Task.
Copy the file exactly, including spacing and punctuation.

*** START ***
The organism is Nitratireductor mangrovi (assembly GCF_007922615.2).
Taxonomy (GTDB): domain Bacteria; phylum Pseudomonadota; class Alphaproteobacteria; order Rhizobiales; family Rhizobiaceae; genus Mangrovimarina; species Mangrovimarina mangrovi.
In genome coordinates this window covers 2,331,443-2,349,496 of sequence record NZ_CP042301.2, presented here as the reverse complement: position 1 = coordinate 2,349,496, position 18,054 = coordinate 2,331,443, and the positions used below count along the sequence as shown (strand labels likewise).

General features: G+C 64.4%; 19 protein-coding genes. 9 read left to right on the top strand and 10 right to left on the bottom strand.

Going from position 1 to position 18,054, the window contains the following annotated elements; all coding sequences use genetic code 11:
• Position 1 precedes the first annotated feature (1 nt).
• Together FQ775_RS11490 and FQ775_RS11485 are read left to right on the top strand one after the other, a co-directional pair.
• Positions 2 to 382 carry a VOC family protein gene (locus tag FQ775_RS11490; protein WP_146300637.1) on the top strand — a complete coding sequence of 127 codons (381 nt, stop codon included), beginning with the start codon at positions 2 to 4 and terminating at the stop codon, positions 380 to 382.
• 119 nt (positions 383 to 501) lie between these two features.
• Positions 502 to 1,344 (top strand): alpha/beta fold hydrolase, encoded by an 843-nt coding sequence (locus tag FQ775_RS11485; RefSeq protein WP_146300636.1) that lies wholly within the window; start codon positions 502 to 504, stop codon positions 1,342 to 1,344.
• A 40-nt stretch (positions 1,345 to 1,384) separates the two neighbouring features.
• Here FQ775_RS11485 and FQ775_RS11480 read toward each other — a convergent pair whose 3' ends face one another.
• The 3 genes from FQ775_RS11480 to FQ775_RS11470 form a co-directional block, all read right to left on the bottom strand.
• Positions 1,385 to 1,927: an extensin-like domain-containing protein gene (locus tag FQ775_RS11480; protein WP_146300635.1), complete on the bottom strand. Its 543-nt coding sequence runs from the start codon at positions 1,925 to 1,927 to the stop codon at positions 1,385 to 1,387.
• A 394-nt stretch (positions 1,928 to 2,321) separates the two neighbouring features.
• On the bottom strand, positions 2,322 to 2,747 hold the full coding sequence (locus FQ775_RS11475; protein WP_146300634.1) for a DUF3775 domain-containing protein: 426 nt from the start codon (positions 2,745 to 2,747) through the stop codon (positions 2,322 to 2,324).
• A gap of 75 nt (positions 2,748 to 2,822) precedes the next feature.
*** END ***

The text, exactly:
The organism is Nitratireductor mangrovi (assembly GCF_007922615.2).
Taxonomy (GTDB): domain Bacteria; phylum Pseudomonadota; class Alphaproteobacteria; order Rhizobiales; family Rhizobiaceae; genus Mangrovimarina; species Mangrovimarina mangrovi.
In genome coordinates this window covers 2,331,443-2,349,496 of sequence record NZ_CP042301.2, presented here as the reverse complement: position 1 = coordinate 2,349,496, position 18,054 = coordinate 2,331,443, and the positions used below count along the sequence as shown (strand labels likewise).

General features: G+C 64.4%; 19 protein-coding genes. 9 read left to right on the top strand and 10 right to left on the bottom strand.

Going from position 1 to position 18,054, the window contains the following annotated elements; all coding sequences use genetic code 11:
• Position 1 precedes the first annotated feature (1 nt).
• Together FQ775_RS11490 and FQ775_RS11485 are read left to right on the top strand one after the other, a co-directional pair.
• Positions 2 to 382 carry a VOC family protein gene (locus tag FQ775_RS11490; protein WP_146300637.1) on the top strand — a complete coding sequence of 127 codons (381 nt, stop codon included), beginning with the start codon at positions 2 to 4 and terminating at the stop codon, positions 380 to 382.
• 119 nt (positions 383 to 501) lie between these two features.
• Positions 502 to 1,344 (top strand): alpha/beta fold hydrolase, encoded by an 843-nt coding sequence (locus tag FQ775_RS11485; RefSeq protein WP_146300636.1) that lies wholly within the window; start codon positions 502 to 504, stop codon positions 1,342 to 1,344.
• A 40-nt stretch (positions 1,345 to 1,384) separates the two neighbouring features.
• Here FQ775_RS11485 and FQ775_RS11480 read toward each other — a convergent pair whose 3' ends face one another.
• The 3 genes from FQ775_RS11480 to FQ775_RS11470 form a co-directional block, all read right to left on the bottom strand.
• Positions 1,385 to 1,927: an extensin-like domain-containing protein gene (locus tag FQ775_RS11480; protein WP_146300635.1), complete on the bottom strand. Its 543-nt coding sequence runs from the start codon at positions 1,925 to 1,927 to the stop codon at positions 1,385 to 1,387.
• A 394-nt stretch (positions 1,928 to 2,321) separates the two neighbouring features.
• On the bottom strand, positions 2,322 to 2,747 hold the full coding sequence (locus FQ775_RS11475; protein WP_146300634.1) for a DUF3775 domain-containing protein: 426 nt from the start codon (positions 2,745 to 2,747) through the stop codon (positions 2,322 to 2,324).
• A gap of 75 nt (positions 2,748 to 2,822) precedes the next feature.